COC

Focus One: Trade and Finance Linkages

Financing infrastructure in financial markets: Why civil society should be alert

Rethinking Bretton Woods | Tue, Feb 2, 2016

Financing infrastructure in financial markets: Why civil society should be alert

For the last five years, the Group of 20 (G20) has been weighing proposals to finance the “infrastructure gap” in developing countries: the more than USD1 trillion of additional investment needed to bridge the gap between existing infrastructure and the infrastructure needed in such areas as transport, energy, water, sanitation and internet connectivity to support socio-economic development.

The G20 has leaned towards proposals to attract the savings of institutional investors (mutual funds, pension funds, insurers, etc.), based on the premise that the long-term financing needs for infrastructure development are a fitting match to institutional investors’ need for long-term investment vehicles. However, such proposals have been criticised because this could induce “financialisation”, with all its consequences.

In an article written for the Heinrich Boell Foundation South African Office, RBW Project Director Aldo Caliari explains what is financialization and why it matters, what is the relevance of the new proposals to finance infrastructure to the civil society agendas on human rights, sustainable development and good governance, and what civil society can do about them.

Challenges of financing the SDGs and private sector participation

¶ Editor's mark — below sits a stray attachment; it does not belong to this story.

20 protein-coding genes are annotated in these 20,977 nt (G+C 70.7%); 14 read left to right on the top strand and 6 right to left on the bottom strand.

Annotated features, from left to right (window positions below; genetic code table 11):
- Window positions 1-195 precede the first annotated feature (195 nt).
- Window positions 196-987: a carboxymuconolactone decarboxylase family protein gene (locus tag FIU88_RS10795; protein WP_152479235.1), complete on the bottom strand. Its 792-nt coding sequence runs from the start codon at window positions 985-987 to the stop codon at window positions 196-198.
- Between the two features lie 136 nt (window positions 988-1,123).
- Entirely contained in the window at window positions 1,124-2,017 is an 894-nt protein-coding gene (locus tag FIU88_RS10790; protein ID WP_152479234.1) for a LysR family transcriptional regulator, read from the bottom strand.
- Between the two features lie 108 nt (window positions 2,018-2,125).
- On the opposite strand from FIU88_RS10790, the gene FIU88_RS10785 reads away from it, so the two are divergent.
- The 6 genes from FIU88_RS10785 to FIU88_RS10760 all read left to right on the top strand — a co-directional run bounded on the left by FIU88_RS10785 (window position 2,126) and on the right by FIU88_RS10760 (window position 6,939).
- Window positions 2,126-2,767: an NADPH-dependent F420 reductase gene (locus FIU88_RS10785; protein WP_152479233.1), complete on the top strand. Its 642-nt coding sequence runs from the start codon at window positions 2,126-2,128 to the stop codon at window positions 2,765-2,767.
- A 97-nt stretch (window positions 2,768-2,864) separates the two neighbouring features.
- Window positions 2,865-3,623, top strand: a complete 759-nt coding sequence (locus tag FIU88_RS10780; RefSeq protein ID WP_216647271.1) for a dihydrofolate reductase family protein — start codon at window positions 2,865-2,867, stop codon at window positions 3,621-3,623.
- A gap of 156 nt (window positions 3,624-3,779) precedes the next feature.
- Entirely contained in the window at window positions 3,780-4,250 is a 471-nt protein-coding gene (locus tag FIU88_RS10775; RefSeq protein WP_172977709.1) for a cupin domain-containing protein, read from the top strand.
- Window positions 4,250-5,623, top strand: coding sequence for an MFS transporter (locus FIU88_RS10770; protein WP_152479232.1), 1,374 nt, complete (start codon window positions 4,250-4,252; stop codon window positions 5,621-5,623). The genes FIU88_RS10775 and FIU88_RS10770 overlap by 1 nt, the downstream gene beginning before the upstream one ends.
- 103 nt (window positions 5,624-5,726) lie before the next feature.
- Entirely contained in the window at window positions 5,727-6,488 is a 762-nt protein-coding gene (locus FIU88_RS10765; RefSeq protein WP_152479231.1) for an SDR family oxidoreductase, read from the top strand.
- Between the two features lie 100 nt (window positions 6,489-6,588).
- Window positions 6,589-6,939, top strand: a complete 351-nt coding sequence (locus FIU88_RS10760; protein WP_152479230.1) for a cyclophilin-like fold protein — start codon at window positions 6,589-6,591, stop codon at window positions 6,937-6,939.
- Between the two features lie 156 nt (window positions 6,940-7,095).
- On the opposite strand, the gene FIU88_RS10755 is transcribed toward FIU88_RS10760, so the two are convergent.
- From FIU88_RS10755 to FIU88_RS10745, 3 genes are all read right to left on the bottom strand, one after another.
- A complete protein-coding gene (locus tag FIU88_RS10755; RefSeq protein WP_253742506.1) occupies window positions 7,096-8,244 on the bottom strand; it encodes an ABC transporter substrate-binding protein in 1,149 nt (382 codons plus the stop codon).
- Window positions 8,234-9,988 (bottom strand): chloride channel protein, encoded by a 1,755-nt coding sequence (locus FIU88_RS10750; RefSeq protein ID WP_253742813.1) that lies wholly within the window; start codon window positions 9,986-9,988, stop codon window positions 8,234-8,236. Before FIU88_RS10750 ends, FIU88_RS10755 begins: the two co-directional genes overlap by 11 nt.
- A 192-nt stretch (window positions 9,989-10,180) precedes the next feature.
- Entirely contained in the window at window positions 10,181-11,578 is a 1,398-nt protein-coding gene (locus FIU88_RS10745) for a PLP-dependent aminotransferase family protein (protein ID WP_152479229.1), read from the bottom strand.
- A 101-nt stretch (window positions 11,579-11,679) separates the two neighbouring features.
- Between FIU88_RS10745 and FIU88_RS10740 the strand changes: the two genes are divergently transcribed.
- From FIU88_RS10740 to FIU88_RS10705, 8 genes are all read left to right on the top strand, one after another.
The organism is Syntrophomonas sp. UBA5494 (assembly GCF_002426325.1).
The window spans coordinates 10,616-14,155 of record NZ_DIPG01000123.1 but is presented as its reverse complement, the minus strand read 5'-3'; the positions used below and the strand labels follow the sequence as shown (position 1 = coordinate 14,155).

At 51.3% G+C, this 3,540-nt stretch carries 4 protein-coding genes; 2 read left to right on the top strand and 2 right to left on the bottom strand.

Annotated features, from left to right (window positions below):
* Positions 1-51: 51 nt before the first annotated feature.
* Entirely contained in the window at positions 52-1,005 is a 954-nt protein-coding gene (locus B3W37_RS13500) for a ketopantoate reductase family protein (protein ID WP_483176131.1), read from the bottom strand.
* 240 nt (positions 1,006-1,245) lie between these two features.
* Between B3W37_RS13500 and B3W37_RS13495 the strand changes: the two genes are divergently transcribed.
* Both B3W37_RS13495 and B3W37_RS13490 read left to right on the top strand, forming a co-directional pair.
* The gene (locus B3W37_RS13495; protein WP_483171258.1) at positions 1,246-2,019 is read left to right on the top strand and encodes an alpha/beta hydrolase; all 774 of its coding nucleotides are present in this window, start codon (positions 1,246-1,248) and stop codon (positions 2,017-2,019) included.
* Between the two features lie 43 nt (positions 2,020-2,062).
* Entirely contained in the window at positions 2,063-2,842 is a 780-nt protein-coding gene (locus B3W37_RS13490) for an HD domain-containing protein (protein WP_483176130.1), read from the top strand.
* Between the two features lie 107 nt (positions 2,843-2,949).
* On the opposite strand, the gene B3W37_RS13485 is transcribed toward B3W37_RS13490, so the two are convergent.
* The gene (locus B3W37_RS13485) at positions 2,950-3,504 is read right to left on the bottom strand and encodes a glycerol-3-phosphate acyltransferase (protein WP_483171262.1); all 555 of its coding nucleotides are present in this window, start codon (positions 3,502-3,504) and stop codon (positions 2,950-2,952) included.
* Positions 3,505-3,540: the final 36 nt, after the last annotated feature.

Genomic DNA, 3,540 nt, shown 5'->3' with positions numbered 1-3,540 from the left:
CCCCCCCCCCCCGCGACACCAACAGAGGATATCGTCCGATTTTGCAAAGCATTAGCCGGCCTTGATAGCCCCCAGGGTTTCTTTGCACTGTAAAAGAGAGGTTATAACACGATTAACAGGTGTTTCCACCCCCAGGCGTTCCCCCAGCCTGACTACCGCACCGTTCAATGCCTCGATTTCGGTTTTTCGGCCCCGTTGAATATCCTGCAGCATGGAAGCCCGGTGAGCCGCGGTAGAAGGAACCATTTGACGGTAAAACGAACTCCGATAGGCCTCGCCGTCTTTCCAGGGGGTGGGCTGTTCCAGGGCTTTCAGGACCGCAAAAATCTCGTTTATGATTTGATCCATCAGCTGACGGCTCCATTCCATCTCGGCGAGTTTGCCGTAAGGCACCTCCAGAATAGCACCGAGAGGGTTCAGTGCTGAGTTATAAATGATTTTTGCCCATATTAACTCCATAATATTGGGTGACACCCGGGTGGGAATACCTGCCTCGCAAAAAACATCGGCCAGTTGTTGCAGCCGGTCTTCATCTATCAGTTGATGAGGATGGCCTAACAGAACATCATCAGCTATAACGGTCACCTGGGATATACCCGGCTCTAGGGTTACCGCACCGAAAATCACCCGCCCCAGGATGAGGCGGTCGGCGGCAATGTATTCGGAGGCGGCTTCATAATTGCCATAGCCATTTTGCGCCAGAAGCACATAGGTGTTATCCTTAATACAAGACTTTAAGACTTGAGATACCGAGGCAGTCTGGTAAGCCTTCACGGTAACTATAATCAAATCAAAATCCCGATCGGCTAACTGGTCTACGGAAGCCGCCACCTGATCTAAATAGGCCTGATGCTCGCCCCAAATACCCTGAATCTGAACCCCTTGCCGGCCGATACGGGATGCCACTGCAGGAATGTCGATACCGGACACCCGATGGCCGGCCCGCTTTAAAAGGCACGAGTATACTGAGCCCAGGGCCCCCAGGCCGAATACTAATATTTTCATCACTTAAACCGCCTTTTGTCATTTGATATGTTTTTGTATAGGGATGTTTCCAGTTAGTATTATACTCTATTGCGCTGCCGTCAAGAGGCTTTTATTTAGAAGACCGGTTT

Rethinking Bretton Woods | Fri, Nov 20, 2015

Challenges of financing the SDGs and private sector participation

Past the euphoria of the Summit that adopted the Sustainable Development Goals last September, the task left is the hard one of implementation of an agenda widely seen as the most ambitious ever undertaken by the international community. What this process is likely to make more evident is that the ambition of the means of implementation was not in correlation with the ambition of the agreed agenda. In an article appeared on Brujula Ciudadana, a magazine published by the Mexico-based Citizen Initiative for the Promotion of Dialogue Culture (Issue No. 72, October 2015), RBW Project Director  Aldo Caliari examines the challenges we can expect in the financing the SDGs and the participation of the private sector in the endeavor.

Read article (Only available in Spanish).

Download full publication (Caliari's article begins at page 28).

Investing in the SDGs: Whose Business? (August 2015)

Rethinking Bretton Woods | Wed, Aug 19, 2015

Investing in the SDGs: Whose Business? (August 2015)

The role of foreign investment in financing development has been a matter of considerable debate in the negotiations leading up to all Financing for Development (FFD) conferences. But deliberations towards the one which took place in Addis Ababa in July 2015 have seen a definite tendency to propose a greater reliance on foreign investment in financing development.

In a recent article RBW Project Director Aldo Caliari examines the Addis Ababa conference’s approach to the regulatory role of the state, the practices of using aid as an incentive to attract private sector funding, and Public Private Partnerships (PPPs) and institutional investors’ role in closing the infrastructure finance gap. With the transnational corporate sector more involved than ever in defining policies around sustainable development, winning the struggle for the narrative around the contribution of private capital flows to development is a crucial prize at stake in the Financing for Development negotiations in Addis Ababa and beyond.

The article appeared as part of United Nations Research Institute for Social Development (UNRISD)’s series “The Road to Addis.”

 

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